The zener diode sets a constant voltage to the base of a power Bipolar Junction Transistor (BJT). The output voltage is the zener voltage minus the $V_{BE}$ drop of the BJT. The zener diode is affected by the base current of the BJT, which is the load current divided by the $\beta$ parameter of the BJT. Given the small value of the base current, the zener voltage is hardly affected with changes in load current. To quantify this, we see that the current flowing through $R_D$ is equal to the zener current $I_Z$ plus the BJT base current $I_B$. Also, the load current is equal to the BJT current, which is $I_E=(\beta +1) I_B$. In sum: $$V_{out} = V_{Z} - V_{be}$$ where $V_{be}$ is the base-emitter voltage of the Bipolar transistor. $$I_D = I_Z + I_B$$ $$R_D = \frac{V_{in} - V_Z}{I_D}$$ $$I_L = I_E = (\beta +1 ) I_B$$ Putting all pieces together, the $R_D$ resistor should be sized such that: $$R_D = \frac{V_{in} - V_Z}{I_Z+\frac{I_L}{\beta+1}}$$ Clearly, the designed value for $R_D$ is not very dependent on the load current. However, a change in input voltage will cause a change of current flowing through $R_D$, and that in turn affects all other values, including the output voltage. To avoid that, negative feedback must be employed to keep the output voltage stable under all sources of perturbations, including variations in input voltage and load current.

This more elaborate example of a series regulator adds a feedback loop to monitor the output voltage and dinamically changes the value of $R_S$ in order to keep the output voltage on track. The component of excelence to implement this feedback loop is the opamp.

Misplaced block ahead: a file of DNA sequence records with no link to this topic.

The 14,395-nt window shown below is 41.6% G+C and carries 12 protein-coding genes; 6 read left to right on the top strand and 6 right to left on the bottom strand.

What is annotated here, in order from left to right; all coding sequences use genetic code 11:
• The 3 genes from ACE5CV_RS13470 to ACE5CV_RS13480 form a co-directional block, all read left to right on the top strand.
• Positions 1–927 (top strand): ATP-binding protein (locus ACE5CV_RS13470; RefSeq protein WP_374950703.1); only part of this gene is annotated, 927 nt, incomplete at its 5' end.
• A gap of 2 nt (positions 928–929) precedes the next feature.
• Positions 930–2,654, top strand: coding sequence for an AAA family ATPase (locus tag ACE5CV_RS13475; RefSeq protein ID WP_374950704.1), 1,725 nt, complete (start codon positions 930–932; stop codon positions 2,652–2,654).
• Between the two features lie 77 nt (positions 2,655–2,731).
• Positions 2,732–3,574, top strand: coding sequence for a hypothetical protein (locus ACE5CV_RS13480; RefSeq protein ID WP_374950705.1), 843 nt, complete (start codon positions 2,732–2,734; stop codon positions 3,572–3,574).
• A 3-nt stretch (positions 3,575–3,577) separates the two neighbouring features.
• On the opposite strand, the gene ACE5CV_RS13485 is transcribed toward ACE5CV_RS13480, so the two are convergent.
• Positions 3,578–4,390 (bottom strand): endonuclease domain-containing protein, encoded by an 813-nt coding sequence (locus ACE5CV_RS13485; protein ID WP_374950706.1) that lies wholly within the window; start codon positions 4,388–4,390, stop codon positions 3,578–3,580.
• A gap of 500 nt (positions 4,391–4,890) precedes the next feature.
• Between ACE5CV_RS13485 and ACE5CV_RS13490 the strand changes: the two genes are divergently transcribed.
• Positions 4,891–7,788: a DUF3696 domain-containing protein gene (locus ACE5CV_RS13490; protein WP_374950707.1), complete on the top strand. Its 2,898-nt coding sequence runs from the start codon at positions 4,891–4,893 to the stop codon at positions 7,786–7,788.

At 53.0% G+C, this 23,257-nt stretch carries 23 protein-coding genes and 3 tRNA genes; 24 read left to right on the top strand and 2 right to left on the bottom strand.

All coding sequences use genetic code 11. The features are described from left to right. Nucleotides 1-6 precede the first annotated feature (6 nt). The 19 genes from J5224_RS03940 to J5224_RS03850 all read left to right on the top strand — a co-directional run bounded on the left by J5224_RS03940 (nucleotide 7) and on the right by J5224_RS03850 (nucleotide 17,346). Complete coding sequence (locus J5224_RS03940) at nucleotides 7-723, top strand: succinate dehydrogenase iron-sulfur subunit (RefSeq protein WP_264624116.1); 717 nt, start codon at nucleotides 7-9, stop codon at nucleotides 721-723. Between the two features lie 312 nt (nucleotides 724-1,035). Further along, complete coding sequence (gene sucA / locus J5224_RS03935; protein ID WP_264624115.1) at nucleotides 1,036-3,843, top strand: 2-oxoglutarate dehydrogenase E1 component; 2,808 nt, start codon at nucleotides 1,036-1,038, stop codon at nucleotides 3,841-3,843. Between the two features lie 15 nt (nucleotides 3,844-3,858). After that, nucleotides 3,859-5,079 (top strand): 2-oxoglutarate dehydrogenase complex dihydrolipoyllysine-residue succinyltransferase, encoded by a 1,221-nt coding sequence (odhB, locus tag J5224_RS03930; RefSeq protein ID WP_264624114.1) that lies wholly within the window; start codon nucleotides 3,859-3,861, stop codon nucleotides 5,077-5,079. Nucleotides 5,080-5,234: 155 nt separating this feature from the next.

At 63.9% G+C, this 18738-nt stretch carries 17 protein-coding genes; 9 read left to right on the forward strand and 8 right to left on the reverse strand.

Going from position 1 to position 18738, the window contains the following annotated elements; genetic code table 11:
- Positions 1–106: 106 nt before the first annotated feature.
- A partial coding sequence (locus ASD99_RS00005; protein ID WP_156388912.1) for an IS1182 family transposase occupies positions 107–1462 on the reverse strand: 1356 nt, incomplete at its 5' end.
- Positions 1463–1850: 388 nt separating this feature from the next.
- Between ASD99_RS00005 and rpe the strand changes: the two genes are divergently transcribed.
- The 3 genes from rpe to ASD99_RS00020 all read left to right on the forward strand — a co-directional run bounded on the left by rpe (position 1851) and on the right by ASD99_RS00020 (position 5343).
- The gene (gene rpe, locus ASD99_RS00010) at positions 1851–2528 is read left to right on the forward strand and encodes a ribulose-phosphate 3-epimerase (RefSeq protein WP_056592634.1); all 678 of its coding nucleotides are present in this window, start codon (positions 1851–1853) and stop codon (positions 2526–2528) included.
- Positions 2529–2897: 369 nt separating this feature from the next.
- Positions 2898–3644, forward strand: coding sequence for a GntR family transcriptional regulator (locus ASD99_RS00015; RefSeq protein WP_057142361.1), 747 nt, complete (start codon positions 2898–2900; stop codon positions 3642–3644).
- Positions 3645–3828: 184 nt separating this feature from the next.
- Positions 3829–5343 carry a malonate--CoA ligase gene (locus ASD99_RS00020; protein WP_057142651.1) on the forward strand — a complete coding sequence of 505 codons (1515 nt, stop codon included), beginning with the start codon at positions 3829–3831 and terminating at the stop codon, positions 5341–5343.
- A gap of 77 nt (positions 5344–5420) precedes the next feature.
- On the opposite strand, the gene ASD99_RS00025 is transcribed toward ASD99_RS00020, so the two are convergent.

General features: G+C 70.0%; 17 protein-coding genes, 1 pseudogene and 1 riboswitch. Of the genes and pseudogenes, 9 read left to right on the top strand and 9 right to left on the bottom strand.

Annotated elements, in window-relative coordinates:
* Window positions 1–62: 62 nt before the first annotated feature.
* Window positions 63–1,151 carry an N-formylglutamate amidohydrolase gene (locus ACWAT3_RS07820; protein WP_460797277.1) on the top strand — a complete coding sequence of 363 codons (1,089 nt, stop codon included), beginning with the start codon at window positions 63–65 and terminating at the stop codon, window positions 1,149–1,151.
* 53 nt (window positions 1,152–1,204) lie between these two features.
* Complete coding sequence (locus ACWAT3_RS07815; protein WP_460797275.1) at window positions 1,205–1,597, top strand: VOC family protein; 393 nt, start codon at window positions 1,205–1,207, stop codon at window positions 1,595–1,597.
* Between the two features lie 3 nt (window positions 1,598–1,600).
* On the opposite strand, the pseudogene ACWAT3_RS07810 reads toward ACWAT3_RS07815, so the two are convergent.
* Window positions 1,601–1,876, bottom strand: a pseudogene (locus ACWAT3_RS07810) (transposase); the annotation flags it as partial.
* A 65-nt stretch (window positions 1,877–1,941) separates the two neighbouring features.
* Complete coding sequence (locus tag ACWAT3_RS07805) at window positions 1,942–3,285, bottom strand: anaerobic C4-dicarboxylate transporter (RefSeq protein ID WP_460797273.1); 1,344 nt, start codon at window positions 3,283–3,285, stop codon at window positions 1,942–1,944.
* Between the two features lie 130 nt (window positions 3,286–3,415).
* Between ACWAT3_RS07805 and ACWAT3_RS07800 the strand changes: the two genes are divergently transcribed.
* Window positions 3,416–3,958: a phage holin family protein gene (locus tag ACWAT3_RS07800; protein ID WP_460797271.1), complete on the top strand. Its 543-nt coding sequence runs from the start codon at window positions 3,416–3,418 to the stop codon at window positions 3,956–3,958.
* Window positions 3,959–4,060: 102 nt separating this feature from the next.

Linear series regulator with feedback

The zener diode provides the reference voltage to the positive input of the opamp. Note that any other kind of voltage reference, such as a bandgap voltage reference would also work (it is actually better). A voltage divider composed by $R_1$ and $R_2$ provides a measure of the output voltage suitable for the opamp, i.e., if we want the output voltage to be $k$ times higher than the voltage reference, than the voltage divider should divide the output voltage by $k$ so that both inputs of the opamp can be equal for the desired output voltage. Then, the op amp supplies a voltage to the gate of the MOSFET transistor such that its negative input (the output voltage) follows its positive input (the reference), due to the beautiful effect of negative feedback. Any perturbation of the input current or the load current (or even others) will affect the output voltage, but the feedback loop will quickly adjust the driving of the BJT base to stabilize the output voltage at the desired reference.